« Reply #14 on: September 11, 2023, 01:45:20 pm »
Sorry, that is wrong. Lithium and nicad have a voltage / time charge curve that can be used by a smart charger to detect when the battery is fully charged. Avoid overcharging issues and contributes to safety. A diode vf in series will vary with temperature, and you already need  temperature compensation to take account of battery variations with temperature. If the charger is smps, then there are already rectifier diiodes in the output circuit to prevent reverse discharge, so you don't  need yet another diode in the circuit...
Would you argue that undercharging (4.0V) and blipping a few mA with max cell voltage capped at 4.2V is unsafe? I figure I would follow a typical Li-ion charge cycle: precondition -> "fast" charge (0.1C, really not that fast) -> cap at 4.0V (instead of 4.2) -> current terminate at 0.01C -> blip (if necessary) to poll battery presence.

If the charger is smps, then there are already rectifier diiodes in the output circuit to prevent reverse discharge, so you don't  need yet another diode
Yes, the charger is SMPS, but it's a buck converter topology, so the freewheeling diode is more like parallel-ish to the battery cell. On another note, I can't get the customer to change the battery packs or redesign or whatever, because the end user buys the battery pack and the device it drives from one of several tool companies. Turning down the work is not in the cards for me.

EDIT: or are you saying the diode I added to the circuit is a problem? I'm not really worried about that one right now, as I am reading the battery voltage directly and can correct the charger voltage.
« Last Edit: September 11, 2023, 01:49:33 pm by drkntz »
 

Offline ejeffrey

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Re: Trickle charge lithium-ion battery after it is fully charged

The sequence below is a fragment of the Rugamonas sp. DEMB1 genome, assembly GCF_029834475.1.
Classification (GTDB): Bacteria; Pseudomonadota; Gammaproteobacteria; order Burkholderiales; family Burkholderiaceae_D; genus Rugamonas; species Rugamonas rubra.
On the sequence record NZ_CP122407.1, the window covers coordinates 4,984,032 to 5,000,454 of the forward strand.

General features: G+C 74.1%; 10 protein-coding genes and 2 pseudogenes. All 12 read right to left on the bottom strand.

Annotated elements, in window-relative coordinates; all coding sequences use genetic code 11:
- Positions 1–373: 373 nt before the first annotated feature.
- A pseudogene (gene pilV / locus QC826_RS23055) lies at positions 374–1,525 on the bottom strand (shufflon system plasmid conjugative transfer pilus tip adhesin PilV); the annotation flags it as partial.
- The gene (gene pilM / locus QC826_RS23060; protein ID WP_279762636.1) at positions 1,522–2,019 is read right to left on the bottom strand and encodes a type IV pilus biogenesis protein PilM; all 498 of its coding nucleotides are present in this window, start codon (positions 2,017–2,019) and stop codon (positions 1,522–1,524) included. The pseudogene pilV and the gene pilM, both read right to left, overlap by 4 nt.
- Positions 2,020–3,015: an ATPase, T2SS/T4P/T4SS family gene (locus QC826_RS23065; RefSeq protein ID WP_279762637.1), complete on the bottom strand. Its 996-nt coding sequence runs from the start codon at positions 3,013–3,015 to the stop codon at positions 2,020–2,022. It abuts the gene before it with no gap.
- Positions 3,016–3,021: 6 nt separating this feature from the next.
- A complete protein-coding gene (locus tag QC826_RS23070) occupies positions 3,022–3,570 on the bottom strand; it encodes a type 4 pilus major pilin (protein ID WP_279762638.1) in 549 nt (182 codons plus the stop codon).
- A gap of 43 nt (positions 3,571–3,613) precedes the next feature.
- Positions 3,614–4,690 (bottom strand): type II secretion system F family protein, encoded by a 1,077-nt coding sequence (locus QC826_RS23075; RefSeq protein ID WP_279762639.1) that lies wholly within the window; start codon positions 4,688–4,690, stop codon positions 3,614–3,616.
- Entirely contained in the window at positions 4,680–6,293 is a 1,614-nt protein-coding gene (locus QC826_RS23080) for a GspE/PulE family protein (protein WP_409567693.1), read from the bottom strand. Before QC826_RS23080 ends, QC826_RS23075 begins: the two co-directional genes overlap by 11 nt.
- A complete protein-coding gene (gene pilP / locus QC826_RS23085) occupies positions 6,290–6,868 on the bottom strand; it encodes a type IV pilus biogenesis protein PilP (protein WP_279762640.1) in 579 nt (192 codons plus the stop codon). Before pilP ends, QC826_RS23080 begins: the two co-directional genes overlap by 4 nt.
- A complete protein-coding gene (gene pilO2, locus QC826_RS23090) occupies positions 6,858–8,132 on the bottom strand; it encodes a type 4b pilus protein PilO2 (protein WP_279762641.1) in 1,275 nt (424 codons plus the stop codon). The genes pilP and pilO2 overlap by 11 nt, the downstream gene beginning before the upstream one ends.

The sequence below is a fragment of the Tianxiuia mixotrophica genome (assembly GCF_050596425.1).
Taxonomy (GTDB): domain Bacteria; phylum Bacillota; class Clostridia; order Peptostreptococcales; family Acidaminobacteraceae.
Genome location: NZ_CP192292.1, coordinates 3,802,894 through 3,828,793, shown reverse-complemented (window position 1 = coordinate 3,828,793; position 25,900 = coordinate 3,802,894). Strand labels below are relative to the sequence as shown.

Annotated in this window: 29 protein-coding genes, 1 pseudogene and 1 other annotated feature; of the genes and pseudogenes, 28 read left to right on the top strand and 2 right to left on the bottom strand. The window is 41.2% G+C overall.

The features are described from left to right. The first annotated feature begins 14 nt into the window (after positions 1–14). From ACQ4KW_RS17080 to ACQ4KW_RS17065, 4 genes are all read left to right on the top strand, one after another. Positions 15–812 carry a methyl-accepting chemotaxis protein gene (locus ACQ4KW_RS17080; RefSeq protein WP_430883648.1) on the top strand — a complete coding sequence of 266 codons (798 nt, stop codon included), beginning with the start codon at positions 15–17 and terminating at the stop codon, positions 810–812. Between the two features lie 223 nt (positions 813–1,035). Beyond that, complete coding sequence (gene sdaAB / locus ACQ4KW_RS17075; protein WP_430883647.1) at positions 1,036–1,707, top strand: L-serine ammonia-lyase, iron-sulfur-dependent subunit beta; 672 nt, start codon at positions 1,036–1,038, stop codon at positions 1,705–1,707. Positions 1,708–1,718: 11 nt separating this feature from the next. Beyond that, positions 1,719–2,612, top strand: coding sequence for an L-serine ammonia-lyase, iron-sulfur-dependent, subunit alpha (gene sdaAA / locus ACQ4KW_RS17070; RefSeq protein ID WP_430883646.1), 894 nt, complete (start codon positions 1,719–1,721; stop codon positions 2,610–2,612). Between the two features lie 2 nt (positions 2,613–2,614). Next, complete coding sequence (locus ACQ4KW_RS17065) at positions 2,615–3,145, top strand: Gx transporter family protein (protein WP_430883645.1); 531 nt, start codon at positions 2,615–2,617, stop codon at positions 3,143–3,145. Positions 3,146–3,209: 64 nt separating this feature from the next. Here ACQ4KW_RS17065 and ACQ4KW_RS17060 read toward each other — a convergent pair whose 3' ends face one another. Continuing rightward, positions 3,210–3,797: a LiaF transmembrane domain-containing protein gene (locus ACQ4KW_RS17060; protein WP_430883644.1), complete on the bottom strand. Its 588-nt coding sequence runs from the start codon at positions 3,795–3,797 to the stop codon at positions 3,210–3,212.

« Reply #15 on: September 11, 2023, 08:06:04 pm »
Would you argue that undercharging (4.0V) and blipping a few mA with max cell voltage capped at 4.2V is unsafe? I figure I would follow a typical Li-ion charge cycle: precondition -> "fast" charge (0.1C, really not that fast) -> cap at 4.0V (instead of 4.2) -> current terminate at 0.01C -> blip (if necessary) to poll battery presence.

As long as you never exceed 4.2 volts at the battery terminals, it's safe.  Derating your charge termination voltage to equal the worst case diode drop, plus a margin for pulsed presence detection should be fine with two caveats:

1) You will be sacrificing a significant fraction of the battery capacity.
2) If it's possible for someone to go insert a fully charged (4.2 V) battery into the charger, you need to make sure that you are still operating safely. This may mean that your battery detection will not work.

One alternative is to measure the reverse leakage current through the protection diode.  Disconnect the charge circuit and try a pull-down resistor, see how much current flows through it.  Power diodes and especially schottky diodes will have plenty of leakage to measure.  One trap here is that the leakage is exponentially dependent on temperature, make sure it will operate in the lowest temperature someone might use it.
 

Online wraper

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Re: Trickle charge lithium-ion battery after it is fully charged
« Reply #16 on: September 11, 2023, 08:14:21 pm »
Would you argue that undercharging (4.0V) and blipping a few mA with max cell voltage capped at 4.2V is unsafe? I figure I would follow a typical Li-ion charge cycle: precondition -> "fast" charge (0.1C, really not that fast) -> cap at 4.0V (instead of 4.2) -> current terminate at 0.01C -> blip (if necessary) to poll battery presence.
You won't be able to detect batteries charged above certain level. And with a diode in series it means not detecting unless nearly empty.
 

Online wraper

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Re: Trickle charge lithium-ion battery after it is fully charged
« Reply #17 on: September 11, 2023, 08:18:45 pm »
I would first check if there is voltage = battery with no diode. If voltage detected, do not apply any current for detection purposes. If no voltage detected, apply a short current pulse to detect batteries with a diode.